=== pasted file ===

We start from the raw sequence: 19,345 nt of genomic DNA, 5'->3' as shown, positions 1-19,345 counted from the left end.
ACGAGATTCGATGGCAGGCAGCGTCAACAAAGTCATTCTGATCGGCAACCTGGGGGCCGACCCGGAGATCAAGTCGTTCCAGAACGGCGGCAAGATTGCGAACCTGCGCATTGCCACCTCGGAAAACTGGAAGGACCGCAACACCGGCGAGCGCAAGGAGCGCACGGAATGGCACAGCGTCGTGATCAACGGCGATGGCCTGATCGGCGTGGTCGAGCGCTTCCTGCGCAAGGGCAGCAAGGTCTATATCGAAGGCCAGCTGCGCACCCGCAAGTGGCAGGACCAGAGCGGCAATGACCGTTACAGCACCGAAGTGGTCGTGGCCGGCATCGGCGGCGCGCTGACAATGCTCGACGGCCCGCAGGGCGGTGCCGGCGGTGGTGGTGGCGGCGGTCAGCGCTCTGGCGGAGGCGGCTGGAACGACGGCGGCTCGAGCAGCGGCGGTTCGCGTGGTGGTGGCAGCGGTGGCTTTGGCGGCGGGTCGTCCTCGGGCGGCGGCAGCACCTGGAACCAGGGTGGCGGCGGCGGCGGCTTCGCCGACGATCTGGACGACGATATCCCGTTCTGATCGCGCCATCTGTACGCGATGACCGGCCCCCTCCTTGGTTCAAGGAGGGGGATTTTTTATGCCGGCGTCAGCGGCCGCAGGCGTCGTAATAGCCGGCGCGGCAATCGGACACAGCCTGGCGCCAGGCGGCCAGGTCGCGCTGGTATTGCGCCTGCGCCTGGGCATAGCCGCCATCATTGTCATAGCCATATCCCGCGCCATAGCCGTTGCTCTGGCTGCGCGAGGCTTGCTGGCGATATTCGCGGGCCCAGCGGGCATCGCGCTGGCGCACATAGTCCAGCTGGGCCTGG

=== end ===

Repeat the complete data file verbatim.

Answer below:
We start from the raw sequence: 19,345 nt of genomic DNA, 5'->3' as shown, positions 1-19,345 counted from the left end.
ACGAGATTCGATGGCAGGCAGCGTCAACAAAGTCATTCTGATCGGCAACCTGGGGGCCGACCCGGAGATCAAGTCGTTCCAGAACGGCGGCAAGATTGCGAACCTGCGCATTGCCACCTCGGAAAACTGGAAGGACCGCAACACCGGCGAGCGCAAGGAGCGCACGGAATGGCACAGCGTCGTGATCAACGGCGATGGCCTGATCGGCGTGGTCGAGCGCTTCCTGCGCAAGGGCAGCAAGGTCTATATCGAAGGCCAGCTGCGCACCCGCAAGTGGCAGGACCAGAGCGGCAATGACCGTTACAGCACCGAAGTGGTCGTGGCCGGCATCGGCGGCGCGCTGACAATGCTCGACGGCCCGCAGGGCGGTGCCGGCGGTGGTGGTGGCGGCGGTCAGCGCTCTGGCGGAGGCGGCTGGAACGACGGCGGCTCGAGCAGCGGCGGTTCGCGTGGTGGTGGCAGCGGTGGCTTTGGCGGCGGGTCGTCCTCGGGCGGCGGCAGCACCTGGAACCAGGGTGGCGGCGGCGGCGGCTTCGCCGACGATCTGGACGACGATATCCCGTTCTGATCGCGCCATCTGTACGCGATGACCGGCCCCCTCCTTGGTTCAAGGAGGGGGATTTTTTATGCCGGCGTCAGCGGCCGCAGGCGTCGTAATAGCCGGCGCGGCAATCGGACACAGCCTGGCGCCAGGCGGCCAGGTCGCGCTGGTATTGCGCCTGCGCCTGGGCATAGCCGCCATCATTGTCATAGCCATATCCCGCGCCATAGCCGTTGCTCTGGCTGCGCGAGGCTTGCTGGCGATATTCGCGGGCCCAGCGGGCATCGCGCTGGCGCACATAGTCCAGCTGGGCCTGG